It is well known that there is an increased rate of anxiety among the parents of anxious children and a recent study showed that two thirds of mothers of a sample of children being treated for anxiety suffered from it themselves. At the same time maternal anxiety has been found to predict the outcome of a child's treatment for anxiety almost halving the success rate in some studies. A study of 22 children and their mothers by researchers at the University of Reading saw them receiving cognitive behavioural therapy aimed at reducing their children's anxiety. Of the 12 mothers who met the criteria for an anxiety disorder 6 received CBT and assessments were made of the mother-child interactions of the participants. Those children whose mothers had an anxiety disorder did less well but treatment of the mothers' anxiety disorders did not, in itself, improve outcomes for their children. Maternal overinvolvement and expressions of fear were associated with poorer outcomes though suggesting that it was the anxious mothers' parenting styles rather than their anxiety per se that had the biggest effect on outcomes, and that attempting to alter these parenting styles would be more effective than tackling mothers' anxiety in helping children.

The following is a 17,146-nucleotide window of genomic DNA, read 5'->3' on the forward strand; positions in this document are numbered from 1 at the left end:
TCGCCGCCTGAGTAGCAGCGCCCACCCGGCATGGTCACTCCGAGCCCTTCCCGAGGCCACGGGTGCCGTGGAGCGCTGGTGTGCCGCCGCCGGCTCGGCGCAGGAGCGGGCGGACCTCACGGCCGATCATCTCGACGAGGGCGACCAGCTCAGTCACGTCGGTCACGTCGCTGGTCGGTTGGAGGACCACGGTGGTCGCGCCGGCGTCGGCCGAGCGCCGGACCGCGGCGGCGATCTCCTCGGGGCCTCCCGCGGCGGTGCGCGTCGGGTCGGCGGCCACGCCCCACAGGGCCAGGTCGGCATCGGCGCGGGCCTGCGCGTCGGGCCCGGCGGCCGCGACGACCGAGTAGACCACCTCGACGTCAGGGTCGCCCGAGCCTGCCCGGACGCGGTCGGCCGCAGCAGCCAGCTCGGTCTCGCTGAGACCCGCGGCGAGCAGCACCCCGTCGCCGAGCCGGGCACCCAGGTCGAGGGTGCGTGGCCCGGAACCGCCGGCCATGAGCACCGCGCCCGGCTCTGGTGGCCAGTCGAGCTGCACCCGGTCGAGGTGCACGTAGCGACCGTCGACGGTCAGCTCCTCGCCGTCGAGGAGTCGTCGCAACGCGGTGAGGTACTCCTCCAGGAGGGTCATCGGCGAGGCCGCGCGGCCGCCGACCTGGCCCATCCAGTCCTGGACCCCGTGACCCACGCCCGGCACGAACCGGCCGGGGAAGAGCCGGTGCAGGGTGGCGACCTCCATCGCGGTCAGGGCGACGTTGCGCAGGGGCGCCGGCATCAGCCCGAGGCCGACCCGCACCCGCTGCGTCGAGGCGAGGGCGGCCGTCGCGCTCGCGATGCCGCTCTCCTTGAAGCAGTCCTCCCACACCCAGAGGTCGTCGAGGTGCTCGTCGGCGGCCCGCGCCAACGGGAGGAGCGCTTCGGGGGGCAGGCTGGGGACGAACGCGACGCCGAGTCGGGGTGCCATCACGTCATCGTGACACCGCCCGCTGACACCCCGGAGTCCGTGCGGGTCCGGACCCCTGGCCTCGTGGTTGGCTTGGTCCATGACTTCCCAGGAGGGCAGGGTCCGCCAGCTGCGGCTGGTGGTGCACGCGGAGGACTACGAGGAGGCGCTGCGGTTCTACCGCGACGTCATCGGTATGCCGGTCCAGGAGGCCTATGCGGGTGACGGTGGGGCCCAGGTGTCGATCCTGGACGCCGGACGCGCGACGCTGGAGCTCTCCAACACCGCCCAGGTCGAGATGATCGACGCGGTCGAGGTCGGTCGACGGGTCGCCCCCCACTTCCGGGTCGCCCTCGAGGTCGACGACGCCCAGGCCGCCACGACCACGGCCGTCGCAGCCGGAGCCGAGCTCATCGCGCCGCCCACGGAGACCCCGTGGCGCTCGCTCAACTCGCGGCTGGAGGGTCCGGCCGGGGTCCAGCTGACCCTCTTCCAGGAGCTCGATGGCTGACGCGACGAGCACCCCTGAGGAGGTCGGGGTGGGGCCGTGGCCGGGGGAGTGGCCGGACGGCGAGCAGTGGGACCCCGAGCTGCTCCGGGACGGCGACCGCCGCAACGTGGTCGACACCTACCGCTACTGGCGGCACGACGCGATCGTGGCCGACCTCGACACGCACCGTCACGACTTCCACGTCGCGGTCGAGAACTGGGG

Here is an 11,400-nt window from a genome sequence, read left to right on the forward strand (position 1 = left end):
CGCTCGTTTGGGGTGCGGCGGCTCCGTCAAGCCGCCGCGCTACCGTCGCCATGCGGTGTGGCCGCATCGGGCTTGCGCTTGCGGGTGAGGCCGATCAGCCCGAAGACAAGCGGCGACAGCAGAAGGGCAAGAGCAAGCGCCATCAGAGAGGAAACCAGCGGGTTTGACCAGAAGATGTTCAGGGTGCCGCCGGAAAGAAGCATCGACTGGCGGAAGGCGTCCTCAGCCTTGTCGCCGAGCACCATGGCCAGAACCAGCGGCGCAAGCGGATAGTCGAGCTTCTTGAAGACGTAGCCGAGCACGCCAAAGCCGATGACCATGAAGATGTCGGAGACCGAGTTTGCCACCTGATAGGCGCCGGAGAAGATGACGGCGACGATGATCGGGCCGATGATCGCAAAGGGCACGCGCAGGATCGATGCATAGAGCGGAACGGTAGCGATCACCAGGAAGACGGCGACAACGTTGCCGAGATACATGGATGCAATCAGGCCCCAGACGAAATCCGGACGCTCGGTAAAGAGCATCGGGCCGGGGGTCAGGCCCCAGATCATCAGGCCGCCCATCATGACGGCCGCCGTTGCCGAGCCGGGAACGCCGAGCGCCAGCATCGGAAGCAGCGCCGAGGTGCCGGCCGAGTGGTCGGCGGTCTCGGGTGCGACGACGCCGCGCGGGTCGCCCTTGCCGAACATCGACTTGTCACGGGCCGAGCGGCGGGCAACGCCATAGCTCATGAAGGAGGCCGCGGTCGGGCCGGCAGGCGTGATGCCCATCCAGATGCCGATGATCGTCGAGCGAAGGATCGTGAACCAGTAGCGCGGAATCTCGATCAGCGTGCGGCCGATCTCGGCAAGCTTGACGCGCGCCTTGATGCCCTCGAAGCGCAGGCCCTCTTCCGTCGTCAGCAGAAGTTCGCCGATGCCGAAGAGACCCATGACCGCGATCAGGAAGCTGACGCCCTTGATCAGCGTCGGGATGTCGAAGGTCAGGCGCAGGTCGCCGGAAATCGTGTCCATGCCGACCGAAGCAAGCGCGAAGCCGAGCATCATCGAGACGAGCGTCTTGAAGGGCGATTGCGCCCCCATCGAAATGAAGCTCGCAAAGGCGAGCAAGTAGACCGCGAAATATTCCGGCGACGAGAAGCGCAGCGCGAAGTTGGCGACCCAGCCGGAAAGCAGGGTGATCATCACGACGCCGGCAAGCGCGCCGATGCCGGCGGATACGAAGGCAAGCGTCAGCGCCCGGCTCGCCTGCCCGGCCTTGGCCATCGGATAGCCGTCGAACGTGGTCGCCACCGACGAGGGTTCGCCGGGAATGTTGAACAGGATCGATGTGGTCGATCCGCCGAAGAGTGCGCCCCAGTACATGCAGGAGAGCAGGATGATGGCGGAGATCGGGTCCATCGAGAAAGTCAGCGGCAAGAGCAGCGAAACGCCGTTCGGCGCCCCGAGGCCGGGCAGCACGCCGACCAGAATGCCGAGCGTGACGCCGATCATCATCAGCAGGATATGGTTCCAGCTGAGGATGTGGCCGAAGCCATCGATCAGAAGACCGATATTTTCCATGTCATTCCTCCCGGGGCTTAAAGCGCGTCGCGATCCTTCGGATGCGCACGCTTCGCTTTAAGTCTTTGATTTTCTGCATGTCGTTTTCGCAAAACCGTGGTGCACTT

Creswell, Cathy ... [et al] - Treatment of child anxiety: an explorartory study of maternal anxiety and behaviours in treatment outcome Clinical Psychology and Psychotherapy January-February 2008, 15(1), 1-14